Although the letter is addresses specific Catholic teaching on the sacred dignity of human life and the methodology of discerning Catholic morality, this article focuses on Cordelione’s words both directed to and about Catholics in public life who do not abide by the Church’s clear teaching on abortion. First, the Archbishop devotes several paragraphs to the problem of anyone, not just public figures, who present themselves at the Eucharistic banquet while rejecting the teachings of the Church on the sanctity of human life. He is clear that they “should not receive the Eucharist”(11). He further acknowledges that “worthiness” is an inner state, and “only God can judge that”(11). He affirms, no one is truly worthy to receive Jesus Christ himself, rather, it is a great gift and mercy to which God invites us. Furthermore, he admonishes that we must be reconciled to God through the sacrament of Penance before reception of Holy Communion if we are aware of grave sin. Granting that this is generally a private matter, he states that the case of public figures “who profess to be Catholic and promote abortion,” is a different reality. The Archbishop writes, “this is a matter of persistent, obdurate, and public rejection of Catholic teaching”(12). This situation, he explains, makes unique demands of the pastors of the Church, who are charged “in caring for the salvation of souls”(12), because it opens into the realm of scandal. Cordileone quotes the Catechism of the Catholic Church, defining scandal as “an attitude or behavior which leads another to do evil.” The Archbishop explains that not only is the pastor called to exercise his ministry 2 in calling a proabortion Catholic leader to conversion, but out of care for all souls entrusted to him, he must make clear the seriousness of Church teaching on the
2 Catechism of the Catholic Church, 2284
“inviolate sanctity of human life.” If the public figure, who cooperates in evil by actively promoting abortion does not respond to private admonitions, and other avenues of corrections, then because of his/her public example “this correction can also take the public form of exclusion from the reception of Holy Communion”(14). Cordelione implores his fellow Catholics “who openly advocate for the legitimacy of abortion…to heed the perennial call of to conversion…,” but if they are unwilling to abondon their advocacy, he instructs them, “you should not come forward to receive Holy Communion” (14). The Archbishop concludes his letter by defending the timeliness of this exhortation. He recalls the U.S. bishops’ pronouncement that abortion is the “preeminent issue” of our time for it is “a specific act that perpetuates a grave moral evil”… and that by ending 20% of pregnancies in this nation it is inflicting a “genocide against the unborn”(15). The letter closes with a particular call to various individual groups to do their part to help build a society that respects all human life.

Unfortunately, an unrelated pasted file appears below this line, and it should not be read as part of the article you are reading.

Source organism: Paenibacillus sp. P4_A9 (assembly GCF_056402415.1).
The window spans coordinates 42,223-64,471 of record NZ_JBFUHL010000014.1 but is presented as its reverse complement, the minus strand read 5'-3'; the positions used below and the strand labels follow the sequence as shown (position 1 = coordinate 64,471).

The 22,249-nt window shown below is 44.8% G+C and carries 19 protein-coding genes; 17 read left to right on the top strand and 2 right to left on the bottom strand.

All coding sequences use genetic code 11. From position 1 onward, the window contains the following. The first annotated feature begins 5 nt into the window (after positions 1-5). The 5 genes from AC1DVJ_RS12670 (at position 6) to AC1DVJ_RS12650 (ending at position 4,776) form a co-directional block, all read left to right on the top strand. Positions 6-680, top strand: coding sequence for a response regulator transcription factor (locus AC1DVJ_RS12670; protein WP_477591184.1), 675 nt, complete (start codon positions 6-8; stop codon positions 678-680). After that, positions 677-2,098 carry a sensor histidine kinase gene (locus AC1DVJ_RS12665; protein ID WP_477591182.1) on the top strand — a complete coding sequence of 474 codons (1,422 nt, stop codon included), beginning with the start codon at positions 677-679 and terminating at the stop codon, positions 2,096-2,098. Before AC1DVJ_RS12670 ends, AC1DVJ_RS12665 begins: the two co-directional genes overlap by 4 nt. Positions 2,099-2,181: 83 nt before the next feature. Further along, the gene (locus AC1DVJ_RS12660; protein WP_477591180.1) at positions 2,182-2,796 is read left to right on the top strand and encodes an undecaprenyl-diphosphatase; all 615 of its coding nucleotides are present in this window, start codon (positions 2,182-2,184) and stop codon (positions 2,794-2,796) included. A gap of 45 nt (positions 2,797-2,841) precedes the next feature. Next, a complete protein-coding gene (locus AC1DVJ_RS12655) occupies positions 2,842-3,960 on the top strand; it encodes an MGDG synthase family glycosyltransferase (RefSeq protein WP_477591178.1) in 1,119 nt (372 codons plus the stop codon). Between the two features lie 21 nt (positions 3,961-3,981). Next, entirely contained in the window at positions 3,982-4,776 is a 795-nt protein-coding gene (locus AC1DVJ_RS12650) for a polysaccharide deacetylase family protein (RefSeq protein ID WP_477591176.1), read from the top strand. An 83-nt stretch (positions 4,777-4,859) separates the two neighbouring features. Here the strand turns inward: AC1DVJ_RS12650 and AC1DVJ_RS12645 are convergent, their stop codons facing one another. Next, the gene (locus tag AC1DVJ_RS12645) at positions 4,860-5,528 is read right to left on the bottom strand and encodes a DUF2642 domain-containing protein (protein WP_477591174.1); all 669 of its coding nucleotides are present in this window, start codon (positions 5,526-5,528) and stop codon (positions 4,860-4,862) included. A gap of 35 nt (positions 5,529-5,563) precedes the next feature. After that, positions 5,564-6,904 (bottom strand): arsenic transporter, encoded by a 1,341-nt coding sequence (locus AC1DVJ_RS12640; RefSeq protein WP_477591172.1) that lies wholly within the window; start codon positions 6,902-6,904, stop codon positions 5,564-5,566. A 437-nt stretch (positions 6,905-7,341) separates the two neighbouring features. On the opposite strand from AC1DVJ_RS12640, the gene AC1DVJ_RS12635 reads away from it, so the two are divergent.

Before evaluating the two different approaches to the question of pro-abortion politicians receiveing the Eucharist, it is worth reviewing what the Catholic Church professes about the Eucharist, and considering the bishop’s ministry within the life of the Church. St. John Paul II in his encyclical, Ecclesia de Eucharistia, quoted Vatican II teaching, “For the most holy Eucharist contains the Church's entire spiritual wealth: Christ himself, our passover and living bread. Through his own flesh, now made living and life-giving by the Holy Spirit, he offers life to men”. The Eucharist makes present 3 the paschal mystery of Jesus’ saving life, death and resurrection. Being the true presence of the Incarnate Lord, the Eucharist is an efficacious sign of the unity of the Mystical Body of Christ, the Church. It both unites her to Christ and symbolizes the unity of members of the Body with each other and with Jesus Christ the Head.
While all of the baptized are incorporated into the mystical Body of Christ and thus share in the Lord’s offices of priest, prophet and king, the ministerial priesthood, conferred in the sacrament of Holy Orders is an essentially unique participation in Christ’s priesthood. It “is the means by which Christ unceasingly builds up and leads his
Second Vatican Ecumenical Council, Decree on the Ministry and Life of Priests Presbyterorum 3 Ordinis, 5.
Church.” The fullness of the sacrament of Holy Orders is conferred on the bishop 4 through ordination. In each bishop’s service to the Church, “Christ himself … is present to his Church as Head of his Body, Shepherd of his flock, high priest of the redemptive sacrifice, Teacher of Truth.” Through the sacrament, the bishop is charged with and 5 given the grace to teach, govern and sanctify the local Church under his care.
The question of whether or not Catholics who publicly promote abortion should receive Holy Communion is an important one, especially now that both the President of the United States, and the Speaker of the House of Representatives are self-proclaimed Catholics who adovate for abortion. Furthermore, it is fitting and appropriate that the bishops, as ministers within their local Churches and as members of the collegial body of bishops discuss and discern the best way forward in this question. It must be emphasized that the Eucharist is “source and summit of the Christian life,” therefore it 6 is the most serious responsiblity of the bishops to protect and hand on the sacred gift that Christ gave to his Apostles on the night before he died.